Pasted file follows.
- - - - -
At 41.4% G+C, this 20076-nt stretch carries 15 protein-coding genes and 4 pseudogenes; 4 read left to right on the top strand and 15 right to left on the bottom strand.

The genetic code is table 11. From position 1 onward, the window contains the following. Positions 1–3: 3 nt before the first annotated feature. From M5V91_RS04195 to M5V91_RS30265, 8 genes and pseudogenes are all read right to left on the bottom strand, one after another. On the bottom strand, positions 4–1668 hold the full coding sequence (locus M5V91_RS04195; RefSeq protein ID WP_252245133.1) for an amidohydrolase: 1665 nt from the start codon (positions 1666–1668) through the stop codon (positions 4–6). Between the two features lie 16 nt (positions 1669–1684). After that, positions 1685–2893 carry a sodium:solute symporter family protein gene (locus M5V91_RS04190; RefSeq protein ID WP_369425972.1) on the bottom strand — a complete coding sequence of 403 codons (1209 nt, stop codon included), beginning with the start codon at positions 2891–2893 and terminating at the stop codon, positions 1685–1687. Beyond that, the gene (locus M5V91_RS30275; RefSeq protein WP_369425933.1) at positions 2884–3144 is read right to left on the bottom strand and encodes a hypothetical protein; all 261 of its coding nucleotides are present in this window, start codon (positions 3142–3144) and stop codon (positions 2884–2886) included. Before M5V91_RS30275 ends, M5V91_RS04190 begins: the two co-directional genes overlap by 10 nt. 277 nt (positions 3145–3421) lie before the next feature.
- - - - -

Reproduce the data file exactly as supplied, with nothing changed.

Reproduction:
At 41.4% G+C, this 20076-nt stretch carries 15 protein-coding genes and 4 pseudogenes; 4 read left to right on the top strand and 15 right to left on the bottom strand.

The genetic code is table 11. From position 1 onward, the window contains the following. Positions 1–3: 3 nt before the first annotated feature. From M5V91_RS04195 to M5V91_RS30265, 8 genes and pseudogenes are all read right to left on the bottom strand, one after another. On the bottom strand, positions 4–1668 hold the full coding sequence (locus M5V91_RS04195; RefSeq protein ID WP_252245133.1) for an amidohydrolase: 1665 nt from the start codon (positions 1666–1668) through the stop codon (positions 4–6). Between the two features lie 16 nt (positions 1669–1684). After that, positions 1685–2893 carry a sodium:solute symporter family protein gene (locus M5V91_RS04190; RefSeq protein ID WP_369425972.1) on the bottom strand — a complete coding sequence of 403 codons (1209 nt, stop codon included), beginning with the start codon at positions 2891–2893 and terminating at the stop codon, positions 1685–1687. Beyond that, the gene (locus M5V91_RS30275; RefSeq protein WP_369425933.1) at positions 2884–3144 is read right to left on the bottom strand and encodes a hypothetical protein; all 261 of its coding nucleotides are present in this window, start codon (positions 3142–3144) and stop codon (positions 2884–2886) included. Before M5V91_RS30275 ends, M5V91_RS04190 begins: the two co-directional genes overlap by 10 nt. 277 nt (positions 3145–3421) lie before the next feature.